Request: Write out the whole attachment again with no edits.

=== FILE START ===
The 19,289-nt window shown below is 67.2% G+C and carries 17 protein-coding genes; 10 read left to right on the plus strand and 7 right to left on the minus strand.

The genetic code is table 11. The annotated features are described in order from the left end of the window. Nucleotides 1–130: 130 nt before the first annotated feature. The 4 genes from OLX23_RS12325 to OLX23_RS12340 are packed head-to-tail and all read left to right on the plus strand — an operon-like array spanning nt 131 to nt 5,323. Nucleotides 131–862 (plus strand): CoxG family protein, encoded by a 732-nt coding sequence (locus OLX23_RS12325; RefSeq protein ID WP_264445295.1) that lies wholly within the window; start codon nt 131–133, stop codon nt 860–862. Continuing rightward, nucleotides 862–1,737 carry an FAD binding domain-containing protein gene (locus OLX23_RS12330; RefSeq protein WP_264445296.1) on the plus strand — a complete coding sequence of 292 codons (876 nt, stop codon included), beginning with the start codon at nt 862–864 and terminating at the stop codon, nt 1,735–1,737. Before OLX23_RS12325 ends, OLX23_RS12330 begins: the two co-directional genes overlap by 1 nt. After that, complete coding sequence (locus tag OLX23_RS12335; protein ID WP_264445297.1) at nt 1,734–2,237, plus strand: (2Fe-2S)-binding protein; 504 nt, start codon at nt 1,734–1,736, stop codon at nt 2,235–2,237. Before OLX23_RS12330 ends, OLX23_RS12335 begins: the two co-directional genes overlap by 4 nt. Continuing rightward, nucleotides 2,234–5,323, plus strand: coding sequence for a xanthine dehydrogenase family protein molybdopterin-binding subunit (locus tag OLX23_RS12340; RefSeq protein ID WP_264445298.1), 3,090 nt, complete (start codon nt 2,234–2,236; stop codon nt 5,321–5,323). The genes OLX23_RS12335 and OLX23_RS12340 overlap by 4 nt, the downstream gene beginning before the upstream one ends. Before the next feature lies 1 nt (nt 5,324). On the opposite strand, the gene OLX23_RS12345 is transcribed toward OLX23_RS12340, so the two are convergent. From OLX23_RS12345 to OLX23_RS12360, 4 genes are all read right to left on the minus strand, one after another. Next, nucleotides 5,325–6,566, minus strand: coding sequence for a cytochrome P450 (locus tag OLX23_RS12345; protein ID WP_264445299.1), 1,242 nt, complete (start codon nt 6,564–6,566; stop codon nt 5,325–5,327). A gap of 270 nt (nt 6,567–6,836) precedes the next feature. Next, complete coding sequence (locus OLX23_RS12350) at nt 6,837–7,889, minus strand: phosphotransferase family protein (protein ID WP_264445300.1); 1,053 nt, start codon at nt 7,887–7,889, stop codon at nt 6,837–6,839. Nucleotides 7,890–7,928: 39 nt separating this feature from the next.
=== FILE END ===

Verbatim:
The 19,289-nt window shown below is 67.2% G+C and carries 17 protein-coding genes; 10 read left to right on the plus strand and 7 right to left on the minus strand.

The genetic code is table 11. The annotated features are described in order from the left end of the window. Nucleotides 1–130: 130 nt before the first annotated feature. The 4 genes from OLX23_RS12325 to OLX23_RS12340 are packed head-to-tail and all read left to right on the plus strand — an operon-like array spanning nt 131 to nt 5,323. Nucleotides 131–862 (plus strand): CoxG family protein, encoded by a 732-nt coding sequence (locus OLX23_RS12325; RefSeq protein ID WP_264445295.1) that lies wholly within the window; start codon nt 131–133, stop codon nt 860–862. Continuing rightward, nucleotides 862–1,737 carry an FAD binding domain-containing protein gene (locus OLX23_RS12330; RefSeq protein WP_264445296.1) on the plus strand — a complete coding sequence of 292 codons (876 nt, stop codon included), beginning with the start codon at nt 862–864 and terminating at the stop codon, nt 1,735–1,737. Before OLX23_RS12325 ends, OLX23_RS12330 begins: the two co-directional genes overlap by 1 nt. After that, complete coding sequence (locus tag OLX23_RS12335; protein ID WP_264445297.1) at nt 1,734–2,237, plus strand: (2Fe-2S)-binding protein; 504 nt, start codon at nt 1,734–1,736, stop codon at nt 2,235–2,237. Before OLX23_RS12330 ends, OLX23_RS12335 begins: the two co-directional genes overlap by 4 nt. Continuing rightward, nucleotides 2,234–5,323, plus strand: coding sequence for a xanthine dehydrogenase family protein molybdopterin-binding subunit (locus tag OLX23_RS12340; RefSeq protein ID WP_264445298.1), 3,090 nt, complete (start codon nt 2,234–2,236; stop codon nt 5,321–5,323). The genes OLX23_RS12335 and OLX23_RS12340 overlap by 4 nt, the downstream gene beginning before the upstream one ends. Before the next feature lies 1 nt (nt 5,324). On the opposite strand, the gene OLX23_RS12345 is transcribed toward OLX23_RS12340, so the two are convergent. From OLX23_RS12345 to OLX23_RS12360, 4 genes are all read right to left on the minus strand, one after another. Next, nucleotides 5,325–6,566, minus strand: coding sequence for a cytochrome P450 (locus tag OLX23_RS12345; protein ID WP_264445299.1), 1,242 nt, complete (start codon nt 6,564–6,566; stop codon nt 5,325–5,327). A gap of 270 nt (nt 6,567–6,836) precedes the next feature. Next, complete coding sequence (locus OLX23_RS12350) at nt 6,837–7,889, minus strand: phosphotransferase family protein (protein ID WP_264445300.1); 1,053 nt, start codon at nt 7,887–7,889, stop codon at nt 6,837–6,839. Nucleotides 7,890–7,928: 39 nt separating this feature from the next.